Coastal Traditional Living Room


As November settles in and the weather turns colder, people across the country are looking forward to snuggling up in front of the fireplace. It’s the quintessential winter experience: drinking hot cocoa, warming your feet by the flames. And even if you live in a warm-weather climate, the experience of sitting around a fire is no less luxurious.

Traditionally, fireplaces have always been the heart of the home, where the entire family would gather on chilly nights before the invention of modern heating. And now, while we may no longer need a fireplace the way people did one hundred years ago, they still remain a focal point of any room—and of any family gathering.

But how do you decide what type of fireplace is right for you? Read on to learn about the five different options available.


The oldest and most timeless type of fireplace is wood burning, and it functions exactly as you might think: chop up some wood, throw it in the fireplace, and listen to the logs crackling late into the night. In terms of a cozy atmosphere and classic aesthetic, the wood-burning fireplace cannot be beat.

However, it does have a few important drawbacks. Wood-burning fireplaces tend to be more expensive, both in terms of maintenance and efficiency. They will need to be cleaned regularly. They are one of the least efficient methods of actual heating, as much of the heat is lost up the chimney. And, you will need to store a steady supply of logs on the property as fuel.


Nothing can replace the smell and feel of a wood-burning fireplace—but gas fireplaces sure come close!

While gas fireplaces tend to look similar to wood-burning fireplaces, they do not require the actual burning of wood, and are therefore much easier (and less expensive) to manage. Similarly, they allow for a wider range of aesthetic options. Inside the fireplace, you can use artificial logs that have the appearance of real wood, or you can use more modern alternatives, like cannonballs or glass beads.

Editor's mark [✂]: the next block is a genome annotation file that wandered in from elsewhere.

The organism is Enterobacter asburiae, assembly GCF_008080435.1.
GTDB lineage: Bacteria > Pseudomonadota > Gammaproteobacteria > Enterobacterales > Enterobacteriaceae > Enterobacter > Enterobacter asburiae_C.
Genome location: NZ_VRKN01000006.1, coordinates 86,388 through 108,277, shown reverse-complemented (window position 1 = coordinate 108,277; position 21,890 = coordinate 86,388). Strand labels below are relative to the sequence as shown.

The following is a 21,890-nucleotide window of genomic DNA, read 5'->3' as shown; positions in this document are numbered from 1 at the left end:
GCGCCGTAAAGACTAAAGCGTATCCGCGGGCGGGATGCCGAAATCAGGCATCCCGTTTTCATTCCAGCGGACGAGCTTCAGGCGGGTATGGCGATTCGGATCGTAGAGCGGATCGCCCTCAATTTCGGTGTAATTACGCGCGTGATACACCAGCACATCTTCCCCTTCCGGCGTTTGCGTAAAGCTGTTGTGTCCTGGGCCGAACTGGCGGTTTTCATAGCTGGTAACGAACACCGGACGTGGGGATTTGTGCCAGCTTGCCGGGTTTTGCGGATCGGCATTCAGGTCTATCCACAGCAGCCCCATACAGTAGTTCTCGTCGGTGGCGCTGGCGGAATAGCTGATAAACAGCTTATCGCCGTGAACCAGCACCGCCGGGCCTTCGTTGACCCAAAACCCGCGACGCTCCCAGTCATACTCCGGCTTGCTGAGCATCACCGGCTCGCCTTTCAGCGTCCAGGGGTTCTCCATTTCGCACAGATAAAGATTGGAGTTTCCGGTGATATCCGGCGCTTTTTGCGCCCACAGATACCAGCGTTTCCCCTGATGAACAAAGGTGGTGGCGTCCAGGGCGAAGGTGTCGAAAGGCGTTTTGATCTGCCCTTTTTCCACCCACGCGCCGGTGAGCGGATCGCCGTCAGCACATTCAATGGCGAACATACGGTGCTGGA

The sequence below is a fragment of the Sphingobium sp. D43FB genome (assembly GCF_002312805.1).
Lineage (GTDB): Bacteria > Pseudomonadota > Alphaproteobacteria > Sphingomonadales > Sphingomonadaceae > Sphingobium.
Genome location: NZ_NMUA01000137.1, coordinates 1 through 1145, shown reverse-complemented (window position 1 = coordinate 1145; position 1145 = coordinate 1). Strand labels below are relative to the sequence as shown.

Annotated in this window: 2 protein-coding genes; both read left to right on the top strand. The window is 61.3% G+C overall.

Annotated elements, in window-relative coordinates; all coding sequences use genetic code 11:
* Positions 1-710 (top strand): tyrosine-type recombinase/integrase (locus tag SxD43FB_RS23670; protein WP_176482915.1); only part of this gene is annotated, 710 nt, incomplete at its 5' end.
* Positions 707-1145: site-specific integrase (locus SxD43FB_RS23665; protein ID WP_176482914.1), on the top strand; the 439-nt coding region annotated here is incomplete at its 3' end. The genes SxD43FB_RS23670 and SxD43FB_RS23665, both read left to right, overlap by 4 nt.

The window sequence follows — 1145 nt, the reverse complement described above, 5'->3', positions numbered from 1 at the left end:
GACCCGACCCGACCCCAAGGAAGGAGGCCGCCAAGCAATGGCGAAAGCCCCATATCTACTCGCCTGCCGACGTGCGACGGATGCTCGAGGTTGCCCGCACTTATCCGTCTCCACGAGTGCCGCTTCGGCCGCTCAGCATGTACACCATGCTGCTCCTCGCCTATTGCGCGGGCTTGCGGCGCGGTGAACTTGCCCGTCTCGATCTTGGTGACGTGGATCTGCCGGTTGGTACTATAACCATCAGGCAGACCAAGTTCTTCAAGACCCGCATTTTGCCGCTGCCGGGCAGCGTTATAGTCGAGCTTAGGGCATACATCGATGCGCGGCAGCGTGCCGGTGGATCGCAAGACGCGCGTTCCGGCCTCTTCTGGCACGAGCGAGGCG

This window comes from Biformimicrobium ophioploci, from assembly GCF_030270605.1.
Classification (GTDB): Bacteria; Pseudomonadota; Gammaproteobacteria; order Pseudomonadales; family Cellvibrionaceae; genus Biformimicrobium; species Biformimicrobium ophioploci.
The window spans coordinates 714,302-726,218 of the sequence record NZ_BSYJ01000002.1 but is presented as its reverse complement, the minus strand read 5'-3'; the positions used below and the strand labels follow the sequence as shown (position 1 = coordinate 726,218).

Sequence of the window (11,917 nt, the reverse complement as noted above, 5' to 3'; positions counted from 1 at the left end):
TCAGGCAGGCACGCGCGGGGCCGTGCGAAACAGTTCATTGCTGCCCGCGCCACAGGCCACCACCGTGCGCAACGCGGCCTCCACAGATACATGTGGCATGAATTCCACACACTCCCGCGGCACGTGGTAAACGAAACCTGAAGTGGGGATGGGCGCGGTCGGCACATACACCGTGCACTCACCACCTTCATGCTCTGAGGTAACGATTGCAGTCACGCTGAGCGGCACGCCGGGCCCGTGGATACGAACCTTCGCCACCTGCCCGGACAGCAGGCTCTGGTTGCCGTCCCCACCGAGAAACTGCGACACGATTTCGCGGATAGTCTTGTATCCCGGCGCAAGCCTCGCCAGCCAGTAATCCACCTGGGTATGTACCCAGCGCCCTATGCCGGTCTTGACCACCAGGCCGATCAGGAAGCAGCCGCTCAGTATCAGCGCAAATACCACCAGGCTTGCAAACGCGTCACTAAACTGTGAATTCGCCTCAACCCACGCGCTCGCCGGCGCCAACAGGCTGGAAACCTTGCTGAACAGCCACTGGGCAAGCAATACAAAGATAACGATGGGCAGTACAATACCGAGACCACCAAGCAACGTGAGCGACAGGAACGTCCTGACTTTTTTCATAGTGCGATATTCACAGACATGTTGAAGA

Electric fireplaces may not have the same cozy feel of gas or wood-burning fireplaces, but modern technology has made these alternatives more popular than ever. Instead of using actual flames, electric fireplaces simulate the look of fire with a screen while also providing heat that does not require venting or connection to a gas line.

Electric fireplaces have many other benefits, too. They are affordable, low maintenance, and inherently safer than other options, as no real flame is required. They often allow you to control both the heat and flame size, too. Additionally, many electric fireplaces now come with timers and automatically turn off, so you don’t have to worry about leaving the electricity running all night long.


Ethanol fireplaces are least effective in terms of providing actual heat, but if you live in a warmer climate, like Southern California or Hawaii, the visual experience of a fireplace may be all you actually desire. Plus, they are easy to install, affordable to maintain, and available in many different styles and sizes. They can even be wall mounted, or sit on a table top.


And if that’s not enough, consider this as an incentive: ethanol fireplaces are the most eco-friendly type of fireplace—besides electric, of course—as ethanol is primarily derived from corn and sugar cane.


Finally, zero clearance fireplaces can run as wood- or gas-burning, but they are a specific type of structure, and therefore deserve a category of their own.

Zero clearance fireplaces are factory-built, self-constrained boxes that do not require any buffer zone—or clearance—between combustible materials (like the home’s wood framing) and the fireplace, allowing them to fit safely in tight spaces that aren’t suitable for traditional hearth fireplaces. Because of their construction, zero clearance fireplaces are notably efficient, and are one of the most affordable options due to low maintenance and installation costs. So if you’re looking to add the cozy aesthetic of a fireplace to a small space, a zero clearance fireplace might be the perfect fit for you!

Now that you’ve decided which type of fireplace best suits your particular needs, it’s time to consider the most important question of all: what do you want your fireplace to look like?

But we’ll save that discussion for our next post! Tune in later this month as we continue our fireplace series by examining the different aesthetic styles of fireplaces. And in the meantime, feel free to contact Smith Brothers Construction for all your custom home building needs.

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